Minimum depths to essential structures in a UK military population using computed tomography: application to stab-resistant body armour



Edged weapons are a known domestic threat to the police forces of the UK. This threat is mitigated by wearing stab-resistant body armour that is either worn overtly or covertly depending on role. Although the UK military have traditionally focused their body armour design upon ballistic and fragmentation threats, future roles may require protection against an edged weapon threat. Since 2017, UK police body armour requirements for anatomical coverage for both edged weapon and ballistic threats are now based upon the requirements of UK military. This revised coverage may need additional research to determine minimum distances to essential structures.


Three entry locations and penetration vectors were chosen using the limited available information in the literature, in combination with a specialist in edged weapons defence. One hundred twenty CT trauma scans of male military service personnel were subsequently analysed to ascertain minimum distances from skin surface to the first structure encountered that is included in essential coverage (heart, aorta, vena cava, liver and spleen) at 3 specific entry points.


Individuals ranged between 18 and 46 years, with a mean body mass index of 24.8. The absolute minimum depth from skin surface to a structure within the auspice of essential coverage was 17 mm to the liver in entry point 3 and 19 mm to the heart in entry point 2.


Minimum distances to critical structures were significantly larger than those described in previous studies on civilians. This study will be used to supplement existing evidence to support existing UK police requirements for stab-resistant body armour. Using the weapon entry sites and vectors described in this study, overmatching to a behind armour depth of 17 mm would cover all of this population in this study.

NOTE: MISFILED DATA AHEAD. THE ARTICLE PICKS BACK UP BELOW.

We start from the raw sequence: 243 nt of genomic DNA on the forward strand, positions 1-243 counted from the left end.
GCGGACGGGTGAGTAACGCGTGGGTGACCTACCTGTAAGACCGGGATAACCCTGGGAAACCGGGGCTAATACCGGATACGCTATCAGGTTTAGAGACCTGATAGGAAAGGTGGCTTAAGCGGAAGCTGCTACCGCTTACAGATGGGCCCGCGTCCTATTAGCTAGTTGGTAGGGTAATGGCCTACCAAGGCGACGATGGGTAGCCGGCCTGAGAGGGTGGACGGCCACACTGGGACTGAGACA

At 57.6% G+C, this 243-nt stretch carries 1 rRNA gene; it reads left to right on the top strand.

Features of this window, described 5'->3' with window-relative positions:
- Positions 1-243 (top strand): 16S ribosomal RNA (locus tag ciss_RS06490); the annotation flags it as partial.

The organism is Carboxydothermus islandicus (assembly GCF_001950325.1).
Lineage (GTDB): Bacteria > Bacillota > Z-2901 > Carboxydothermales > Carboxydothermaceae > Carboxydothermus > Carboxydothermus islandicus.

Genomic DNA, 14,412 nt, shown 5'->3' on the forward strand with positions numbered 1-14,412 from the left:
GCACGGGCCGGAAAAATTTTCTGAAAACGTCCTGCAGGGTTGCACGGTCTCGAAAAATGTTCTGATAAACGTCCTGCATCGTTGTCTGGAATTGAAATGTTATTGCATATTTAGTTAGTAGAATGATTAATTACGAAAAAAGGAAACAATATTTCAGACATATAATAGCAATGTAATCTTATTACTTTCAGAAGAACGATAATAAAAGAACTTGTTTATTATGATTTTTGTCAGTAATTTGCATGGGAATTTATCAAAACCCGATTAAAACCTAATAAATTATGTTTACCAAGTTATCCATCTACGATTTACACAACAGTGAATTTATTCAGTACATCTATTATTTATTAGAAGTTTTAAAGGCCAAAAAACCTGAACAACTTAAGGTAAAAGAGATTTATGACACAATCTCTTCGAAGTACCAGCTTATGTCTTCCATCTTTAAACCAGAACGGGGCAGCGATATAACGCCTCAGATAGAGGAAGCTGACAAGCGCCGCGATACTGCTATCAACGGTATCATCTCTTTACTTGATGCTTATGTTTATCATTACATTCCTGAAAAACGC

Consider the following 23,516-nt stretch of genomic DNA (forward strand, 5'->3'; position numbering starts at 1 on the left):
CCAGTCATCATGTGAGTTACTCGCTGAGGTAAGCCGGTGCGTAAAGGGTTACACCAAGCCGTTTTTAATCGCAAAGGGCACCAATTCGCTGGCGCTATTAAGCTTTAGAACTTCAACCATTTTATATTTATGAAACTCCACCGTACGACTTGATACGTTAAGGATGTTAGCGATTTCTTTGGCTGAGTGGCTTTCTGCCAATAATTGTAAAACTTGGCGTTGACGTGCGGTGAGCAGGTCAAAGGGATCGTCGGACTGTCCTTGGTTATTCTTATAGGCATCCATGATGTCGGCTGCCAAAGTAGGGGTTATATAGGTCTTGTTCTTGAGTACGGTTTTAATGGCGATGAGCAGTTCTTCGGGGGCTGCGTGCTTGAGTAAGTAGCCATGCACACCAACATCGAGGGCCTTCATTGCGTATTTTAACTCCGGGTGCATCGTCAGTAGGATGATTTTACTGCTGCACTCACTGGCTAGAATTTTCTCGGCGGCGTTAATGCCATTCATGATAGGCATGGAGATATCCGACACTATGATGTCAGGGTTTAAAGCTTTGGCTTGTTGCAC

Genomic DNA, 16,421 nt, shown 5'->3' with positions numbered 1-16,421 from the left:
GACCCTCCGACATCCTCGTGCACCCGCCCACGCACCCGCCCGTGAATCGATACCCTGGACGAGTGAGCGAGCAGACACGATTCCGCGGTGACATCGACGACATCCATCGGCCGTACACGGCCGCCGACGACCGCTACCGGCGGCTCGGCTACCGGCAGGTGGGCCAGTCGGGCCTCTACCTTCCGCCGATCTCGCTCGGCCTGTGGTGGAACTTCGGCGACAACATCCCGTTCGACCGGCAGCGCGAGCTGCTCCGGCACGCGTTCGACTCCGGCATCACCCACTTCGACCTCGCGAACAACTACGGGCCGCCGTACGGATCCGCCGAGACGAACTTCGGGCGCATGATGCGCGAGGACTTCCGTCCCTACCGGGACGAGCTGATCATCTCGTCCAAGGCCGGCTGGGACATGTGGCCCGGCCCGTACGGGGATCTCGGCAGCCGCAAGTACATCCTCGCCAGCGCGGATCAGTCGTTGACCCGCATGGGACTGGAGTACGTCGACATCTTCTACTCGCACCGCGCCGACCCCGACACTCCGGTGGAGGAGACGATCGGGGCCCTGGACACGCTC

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The authors would like to thank Mr. K Godhania, Institute of Filipino Martial Arts UK for his advice on likely weapon entry points.


No sources of funding external to the UK Ministry of Defence were received.

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Correspondence to J. Breeze.

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Due to the anonymised dataset analysed and the nature of the results, further approval by an ethical committee and informed consent of the patients who had originally undergone the CT scans was not required.

Conflict of interest

The authors are members of the UK Ministry of Defence, and permission to publish was obtained prior to submission. The authors of this manuscript know of no known conflicts of interest in the conducting, writing up or promulgation of the findings of this study.

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Breeze, J., Lewis, E.A. & Mahoney, P.F. Minimum depths to essential structures in a UK military population using computed tomography: application to stab-resistant body armour. Int J Legal Med 134, 691–695 (2020).

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  • CT
  • Stab
  • Police, military
  • Body armour